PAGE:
Are you considering studying abroad? Or maybe you are migrating to an English speaking country? The Pearson Test of English is an English test geared towards acceptance into international universities and immigration to English speaking countries.
The PTE is a computer-based test that is divided into three categories: speaking and writing, reading, and listening. All in all, it amounts to twenty questions, spread out in a little over three hours.
Speaking and writing: 77-93 minutes
Reading: 32-41 minutes
Listening: 45-57 minutes
Preparing for the PTE does not have to be daunting when you break it down into sections and familiarise yourself with the content.
Speaking and Writing
The speaking and writing sections of the PTE is allocated between 77-93 minutes, depending on how you manage your time. This is the largest section of the PTE and can be daunting. So let’s pull it apart, to better understand what you’re up against, and prepare you to achieve your goal score!
You will start the test with a spoken, personal introduction. Then the system will give a prompt to begin your 25 seconds to read the prompt and prepare your response. This does not seem like a lot of time, but don’t let it overwhelm you.
It is simply an introduction to the exam, it is not scored, but it is sent along with your score to the institutions that you choose to receive your PTE scores. With that in mind, speak clearly and distinctly.
Read aloud is made up of 6-7 questions. You will be responding to a text prompt of up to 60 words with 30-40 seconds to read. Then you will be given time to read aloud, the time differs depending on the length of the prompt.
You will see a progress bar at the bottom of the screen, which indicates how much time you have left. When you hear a tone the bar will begin to move. Speak clearly and pace yourself with the bar.
This question is scored on the amount of content spoken, fluency, and pronunciation.
In this question, you will be given a recording of 3-9 seconds. You will then see the microphone switch to ‘recording’ mode, which is the start of your allocated 15 seconds to answer.
It is as basic as it sounds, repeat what you hear, word for word, and in the same order.
This is also scored on content, fluency, and pronunciation.
Here you will find 6-7 questions. You will have 25 seconds to study each image and prepare your answer. It will help if you take notes. When you hear the tone you will have 40 seconds to give your answer.
Scored for content, oral fluency, and pronunciation.
This segment is made up of 3-4 questions. This segment requires your most avid attention. The prompt will be at 90 seconds, and you will be given 40 seconds to answer. You are given 10 seconds in-between the prompt and your answer to prepare, but you should be taking notes to prepare prior to the answer portion.
This section tests your ability to understand and interpret content, and is scored among the highest in the test.
Answer Short Question
Here you will be given 10-12 questions, each with a 3-9 second prompt. You will then have 10 seconds to give your answer.
Your answer should consist of one word, ideally, but can be a few words. This is testing your vocabulary, not your comprehension.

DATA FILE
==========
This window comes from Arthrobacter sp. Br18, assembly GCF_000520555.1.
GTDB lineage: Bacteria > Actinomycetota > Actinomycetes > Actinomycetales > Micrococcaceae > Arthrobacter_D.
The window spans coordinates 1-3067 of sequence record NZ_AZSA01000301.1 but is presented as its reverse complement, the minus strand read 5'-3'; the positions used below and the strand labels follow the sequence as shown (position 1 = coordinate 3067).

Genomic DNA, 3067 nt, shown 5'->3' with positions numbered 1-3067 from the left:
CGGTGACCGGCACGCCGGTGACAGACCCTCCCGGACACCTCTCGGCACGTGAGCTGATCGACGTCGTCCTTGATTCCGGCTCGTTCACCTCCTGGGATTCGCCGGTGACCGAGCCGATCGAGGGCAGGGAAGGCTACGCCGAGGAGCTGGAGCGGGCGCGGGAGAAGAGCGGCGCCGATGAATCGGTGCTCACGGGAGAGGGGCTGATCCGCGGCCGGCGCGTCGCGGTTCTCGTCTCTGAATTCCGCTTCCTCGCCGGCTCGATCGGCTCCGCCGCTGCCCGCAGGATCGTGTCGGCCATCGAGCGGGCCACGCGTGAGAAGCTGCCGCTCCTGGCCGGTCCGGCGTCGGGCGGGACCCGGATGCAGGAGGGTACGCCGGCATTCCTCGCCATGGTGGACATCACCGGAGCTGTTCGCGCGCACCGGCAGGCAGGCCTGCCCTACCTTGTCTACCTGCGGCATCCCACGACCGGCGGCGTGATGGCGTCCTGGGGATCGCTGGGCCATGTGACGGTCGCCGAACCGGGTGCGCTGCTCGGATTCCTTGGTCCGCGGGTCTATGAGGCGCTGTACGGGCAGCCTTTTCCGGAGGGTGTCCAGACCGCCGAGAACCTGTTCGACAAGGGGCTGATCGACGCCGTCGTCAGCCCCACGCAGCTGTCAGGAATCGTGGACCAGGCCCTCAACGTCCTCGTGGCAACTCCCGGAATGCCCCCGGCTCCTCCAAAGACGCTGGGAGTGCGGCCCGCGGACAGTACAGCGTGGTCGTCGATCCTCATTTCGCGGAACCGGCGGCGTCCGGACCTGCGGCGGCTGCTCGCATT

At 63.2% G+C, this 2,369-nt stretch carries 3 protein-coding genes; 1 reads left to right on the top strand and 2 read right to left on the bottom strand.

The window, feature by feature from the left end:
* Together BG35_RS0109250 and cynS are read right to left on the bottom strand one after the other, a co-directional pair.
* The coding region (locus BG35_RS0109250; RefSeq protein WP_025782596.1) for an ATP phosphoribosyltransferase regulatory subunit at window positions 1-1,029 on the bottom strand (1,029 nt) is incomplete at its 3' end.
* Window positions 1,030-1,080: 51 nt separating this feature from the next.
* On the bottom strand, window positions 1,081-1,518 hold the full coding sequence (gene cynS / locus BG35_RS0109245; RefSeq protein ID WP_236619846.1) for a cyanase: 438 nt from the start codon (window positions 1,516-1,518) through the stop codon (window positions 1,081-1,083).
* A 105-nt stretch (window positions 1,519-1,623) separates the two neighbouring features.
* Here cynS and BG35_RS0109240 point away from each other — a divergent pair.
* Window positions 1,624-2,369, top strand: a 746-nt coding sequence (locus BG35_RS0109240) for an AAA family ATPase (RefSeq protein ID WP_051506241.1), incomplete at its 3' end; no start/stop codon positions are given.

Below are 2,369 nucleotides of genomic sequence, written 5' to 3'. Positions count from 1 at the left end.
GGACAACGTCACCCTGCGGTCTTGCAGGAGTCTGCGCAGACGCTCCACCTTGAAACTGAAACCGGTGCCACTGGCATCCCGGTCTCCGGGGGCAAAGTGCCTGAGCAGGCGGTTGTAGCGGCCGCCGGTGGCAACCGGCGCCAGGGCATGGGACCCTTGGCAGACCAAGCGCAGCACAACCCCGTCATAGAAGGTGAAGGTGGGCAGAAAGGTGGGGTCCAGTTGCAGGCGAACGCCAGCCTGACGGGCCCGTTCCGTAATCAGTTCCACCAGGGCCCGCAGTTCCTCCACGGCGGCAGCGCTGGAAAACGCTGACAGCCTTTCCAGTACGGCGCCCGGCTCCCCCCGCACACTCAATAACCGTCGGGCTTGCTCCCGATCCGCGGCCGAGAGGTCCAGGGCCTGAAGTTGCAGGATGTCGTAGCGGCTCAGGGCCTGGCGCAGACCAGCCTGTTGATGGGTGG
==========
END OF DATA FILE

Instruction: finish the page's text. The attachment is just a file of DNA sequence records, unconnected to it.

Summarize Written Text
Summarize written text is a high stakes segment as it encompasses the main areas of your written and spoken English: comprehension, grammar, and vocab.
You will be given 3 texts of up to 300 words to read, and then 10 minutes per text to summarize. Responses should be one sentence, no longer than 75 words.
The essay section will present you with a 2-3 sentence prompt. You will then have 20 minutes to write your 200-300 word response.
You will be scored on the usual factors, but also on the development and essay structure.
The last question type of the Speaking and Writing Test will test writing skills.
3 Tips On Nailing Your Written Text
The written portions of the Speaking and Writing section, like Summarize Written Text and the other written exercises can be difficult even in your native language, but there’s no reason to feel overwhelmed! Below are some tips that will help you stay focused, and ace the summarize written text section of your PTE.
1.Focus on Main Points
Focusing on main points goes for your reading of the prompt, and your answer. When you’re reading, try and identify the main points without getting sidetracked by additional information.
Once you’ve found what you consider to be the main point, jot it down immediately in your notebook. Even if you write more in your notebook than you intend to answer, you’ve already started the summarizing process. This way, when it comes to giving your answer, you can summarize your notes, instead of starting with the original larger chunk of text.
2. Keep Vocabulary Simple
Don’t get fancy with your vocabulary. This section is concerned with your comprehension. How well you understood the content of the text, and how well you can relay it. The main focus is on effectively communicating the points in the text, not to achieve a sophisticated level of the language.
With that in mind, when summarizing your text, keep your vocabulary simple. This will focus your energy on the concept rather than word choice.
3. Take Practice Tests
A practice test, or a mock test, can be a lifesaver. The tests are formatted as though are you taking the PTE. You are able to take them over as many times as you like until you feel confident enough to schedule the real deal.
Mock tests allow you to see where you are at, what areas need improvement and where you are comfortable. Aside from the language itself, mock tests also give you a chance to familiarize yourself with the format of the PTE, by giving you a feel for the recording and timing methods used.